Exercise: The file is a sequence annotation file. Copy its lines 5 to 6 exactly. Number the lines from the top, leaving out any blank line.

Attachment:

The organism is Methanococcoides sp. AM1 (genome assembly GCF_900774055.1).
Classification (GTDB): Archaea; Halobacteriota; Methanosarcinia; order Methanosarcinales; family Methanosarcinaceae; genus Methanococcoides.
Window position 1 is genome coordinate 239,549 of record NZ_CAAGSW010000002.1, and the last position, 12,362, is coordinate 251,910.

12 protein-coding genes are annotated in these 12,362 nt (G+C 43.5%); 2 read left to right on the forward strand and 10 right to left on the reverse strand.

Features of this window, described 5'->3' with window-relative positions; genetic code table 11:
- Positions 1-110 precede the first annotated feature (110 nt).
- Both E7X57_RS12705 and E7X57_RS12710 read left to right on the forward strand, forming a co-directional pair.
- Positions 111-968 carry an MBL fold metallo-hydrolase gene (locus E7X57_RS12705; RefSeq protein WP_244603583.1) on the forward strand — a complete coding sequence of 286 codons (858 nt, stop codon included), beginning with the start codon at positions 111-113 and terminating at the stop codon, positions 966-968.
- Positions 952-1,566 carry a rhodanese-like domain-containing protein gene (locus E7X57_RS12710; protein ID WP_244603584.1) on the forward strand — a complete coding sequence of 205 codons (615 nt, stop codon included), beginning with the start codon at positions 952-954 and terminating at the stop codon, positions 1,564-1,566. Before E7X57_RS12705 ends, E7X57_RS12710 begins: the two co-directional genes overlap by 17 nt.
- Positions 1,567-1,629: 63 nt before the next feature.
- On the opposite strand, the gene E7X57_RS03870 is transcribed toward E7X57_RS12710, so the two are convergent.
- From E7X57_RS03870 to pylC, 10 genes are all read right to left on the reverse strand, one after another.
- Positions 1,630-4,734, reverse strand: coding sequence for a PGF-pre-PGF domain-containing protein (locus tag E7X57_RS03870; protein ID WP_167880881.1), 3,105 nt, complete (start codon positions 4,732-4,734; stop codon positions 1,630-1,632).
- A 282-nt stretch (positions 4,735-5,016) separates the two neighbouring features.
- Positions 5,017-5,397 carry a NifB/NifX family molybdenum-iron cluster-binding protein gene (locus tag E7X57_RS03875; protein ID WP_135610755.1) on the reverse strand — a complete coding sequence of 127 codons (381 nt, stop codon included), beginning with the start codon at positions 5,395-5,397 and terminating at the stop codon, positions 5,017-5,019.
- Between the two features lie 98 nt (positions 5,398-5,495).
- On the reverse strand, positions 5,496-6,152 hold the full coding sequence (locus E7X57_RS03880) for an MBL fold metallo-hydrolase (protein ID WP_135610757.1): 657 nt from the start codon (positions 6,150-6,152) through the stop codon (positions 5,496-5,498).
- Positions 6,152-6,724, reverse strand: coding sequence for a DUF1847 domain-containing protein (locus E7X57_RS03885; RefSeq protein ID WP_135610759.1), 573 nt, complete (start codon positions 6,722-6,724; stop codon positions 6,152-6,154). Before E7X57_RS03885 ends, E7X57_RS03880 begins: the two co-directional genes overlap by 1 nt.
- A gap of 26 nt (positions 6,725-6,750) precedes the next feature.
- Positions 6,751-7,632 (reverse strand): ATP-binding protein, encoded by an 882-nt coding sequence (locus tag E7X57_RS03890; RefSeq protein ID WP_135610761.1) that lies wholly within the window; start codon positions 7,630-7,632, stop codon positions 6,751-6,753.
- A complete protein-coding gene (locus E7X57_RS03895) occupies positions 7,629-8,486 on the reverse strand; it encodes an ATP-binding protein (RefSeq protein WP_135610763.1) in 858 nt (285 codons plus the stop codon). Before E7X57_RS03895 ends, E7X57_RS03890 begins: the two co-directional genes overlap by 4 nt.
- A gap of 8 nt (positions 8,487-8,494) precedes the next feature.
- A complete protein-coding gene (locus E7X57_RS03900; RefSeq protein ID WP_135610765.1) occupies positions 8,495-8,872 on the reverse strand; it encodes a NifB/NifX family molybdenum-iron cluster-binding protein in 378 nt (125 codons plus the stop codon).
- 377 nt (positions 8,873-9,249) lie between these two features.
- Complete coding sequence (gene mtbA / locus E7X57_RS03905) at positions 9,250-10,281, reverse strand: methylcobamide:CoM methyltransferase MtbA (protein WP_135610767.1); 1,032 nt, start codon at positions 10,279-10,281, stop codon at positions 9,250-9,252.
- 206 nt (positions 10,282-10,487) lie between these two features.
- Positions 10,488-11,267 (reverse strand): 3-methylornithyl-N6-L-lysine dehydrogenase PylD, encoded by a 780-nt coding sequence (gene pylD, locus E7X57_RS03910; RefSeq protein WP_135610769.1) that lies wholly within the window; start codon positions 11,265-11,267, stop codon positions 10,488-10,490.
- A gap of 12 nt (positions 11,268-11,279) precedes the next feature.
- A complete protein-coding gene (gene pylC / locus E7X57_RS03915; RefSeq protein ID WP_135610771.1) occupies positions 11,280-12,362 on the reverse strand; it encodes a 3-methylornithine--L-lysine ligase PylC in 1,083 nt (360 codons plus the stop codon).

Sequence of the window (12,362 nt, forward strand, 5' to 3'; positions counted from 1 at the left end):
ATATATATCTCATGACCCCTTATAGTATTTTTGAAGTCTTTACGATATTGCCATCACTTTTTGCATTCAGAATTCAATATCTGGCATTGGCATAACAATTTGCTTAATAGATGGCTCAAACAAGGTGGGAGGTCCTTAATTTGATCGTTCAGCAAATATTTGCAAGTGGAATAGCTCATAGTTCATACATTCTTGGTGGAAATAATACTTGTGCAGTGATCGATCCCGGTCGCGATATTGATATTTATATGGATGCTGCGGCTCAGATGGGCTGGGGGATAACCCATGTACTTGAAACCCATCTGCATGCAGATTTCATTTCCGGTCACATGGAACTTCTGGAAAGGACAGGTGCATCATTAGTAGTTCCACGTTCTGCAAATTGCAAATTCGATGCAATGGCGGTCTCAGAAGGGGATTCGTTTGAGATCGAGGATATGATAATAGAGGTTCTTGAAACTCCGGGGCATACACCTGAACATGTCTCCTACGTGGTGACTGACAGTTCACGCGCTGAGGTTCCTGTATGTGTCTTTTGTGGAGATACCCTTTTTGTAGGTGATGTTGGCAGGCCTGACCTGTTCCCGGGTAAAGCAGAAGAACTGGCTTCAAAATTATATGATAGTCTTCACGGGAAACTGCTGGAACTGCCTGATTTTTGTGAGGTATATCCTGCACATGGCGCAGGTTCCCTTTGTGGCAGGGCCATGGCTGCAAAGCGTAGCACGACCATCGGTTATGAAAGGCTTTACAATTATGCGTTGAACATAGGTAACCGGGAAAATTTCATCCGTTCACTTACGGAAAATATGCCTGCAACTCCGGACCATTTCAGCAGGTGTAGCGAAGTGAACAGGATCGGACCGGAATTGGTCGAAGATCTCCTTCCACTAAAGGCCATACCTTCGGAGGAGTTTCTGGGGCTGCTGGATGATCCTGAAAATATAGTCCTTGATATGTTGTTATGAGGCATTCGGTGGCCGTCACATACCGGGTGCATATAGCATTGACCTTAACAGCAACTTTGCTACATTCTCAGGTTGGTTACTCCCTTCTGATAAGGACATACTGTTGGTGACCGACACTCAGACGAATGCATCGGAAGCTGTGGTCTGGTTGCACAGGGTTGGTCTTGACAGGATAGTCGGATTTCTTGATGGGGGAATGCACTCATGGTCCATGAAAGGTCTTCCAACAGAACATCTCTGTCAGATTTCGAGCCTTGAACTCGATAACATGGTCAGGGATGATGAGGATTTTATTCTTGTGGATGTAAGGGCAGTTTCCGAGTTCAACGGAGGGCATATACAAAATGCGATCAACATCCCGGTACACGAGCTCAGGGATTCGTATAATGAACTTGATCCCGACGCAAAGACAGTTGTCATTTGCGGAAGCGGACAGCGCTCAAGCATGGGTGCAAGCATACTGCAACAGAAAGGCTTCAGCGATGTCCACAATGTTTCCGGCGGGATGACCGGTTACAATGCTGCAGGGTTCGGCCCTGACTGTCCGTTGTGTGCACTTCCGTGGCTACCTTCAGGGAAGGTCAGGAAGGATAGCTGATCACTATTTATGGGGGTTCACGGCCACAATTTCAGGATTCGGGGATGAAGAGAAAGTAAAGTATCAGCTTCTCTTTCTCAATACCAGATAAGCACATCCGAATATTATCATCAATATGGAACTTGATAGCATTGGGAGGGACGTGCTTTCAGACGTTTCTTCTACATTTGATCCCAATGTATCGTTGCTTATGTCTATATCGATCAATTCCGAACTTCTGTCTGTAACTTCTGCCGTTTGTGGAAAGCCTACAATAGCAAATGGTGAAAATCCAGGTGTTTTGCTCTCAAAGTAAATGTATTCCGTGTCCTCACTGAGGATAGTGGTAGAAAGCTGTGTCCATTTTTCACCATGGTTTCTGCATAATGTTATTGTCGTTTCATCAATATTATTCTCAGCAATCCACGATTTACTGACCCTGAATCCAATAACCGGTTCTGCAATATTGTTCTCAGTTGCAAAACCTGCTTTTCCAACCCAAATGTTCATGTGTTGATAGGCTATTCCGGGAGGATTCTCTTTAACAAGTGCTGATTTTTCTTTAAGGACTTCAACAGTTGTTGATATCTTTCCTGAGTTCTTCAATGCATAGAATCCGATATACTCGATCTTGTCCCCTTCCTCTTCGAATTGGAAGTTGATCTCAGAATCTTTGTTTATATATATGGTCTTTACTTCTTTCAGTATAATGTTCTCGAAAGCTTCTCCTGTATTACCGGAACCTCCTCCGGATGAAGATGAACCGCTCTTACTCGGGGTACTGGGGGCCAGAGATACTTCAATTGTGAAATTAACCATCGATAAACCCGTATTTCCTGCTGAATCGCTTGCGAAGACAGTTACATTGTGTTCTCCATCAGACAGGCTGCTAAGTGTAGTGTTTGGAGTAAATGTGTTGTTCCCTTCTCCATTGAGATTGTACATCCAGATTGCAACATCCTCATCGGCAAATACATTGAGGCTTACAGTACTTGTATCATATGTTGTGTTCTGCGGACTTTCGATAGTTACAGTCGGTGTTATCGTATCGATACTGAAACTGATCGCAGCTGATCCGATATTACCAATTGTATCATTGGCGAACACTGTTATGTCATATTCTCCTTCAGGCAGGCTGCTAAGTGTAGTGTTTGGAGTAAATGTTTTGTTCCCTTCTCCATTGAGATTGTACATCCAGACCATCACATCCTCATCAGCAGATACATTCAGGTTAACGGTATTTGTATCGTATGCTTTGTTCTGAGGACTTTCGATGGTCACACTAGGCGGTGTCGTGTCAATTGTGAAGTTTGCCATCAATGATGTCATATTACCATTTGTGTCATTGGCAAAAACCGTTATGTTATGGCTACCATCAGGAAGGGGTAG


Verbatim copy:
Features of this window, described 5'->3' with window-relative positions; genetic code table 11:
- Positions 1-110 precede the first annotated feature (110 nt).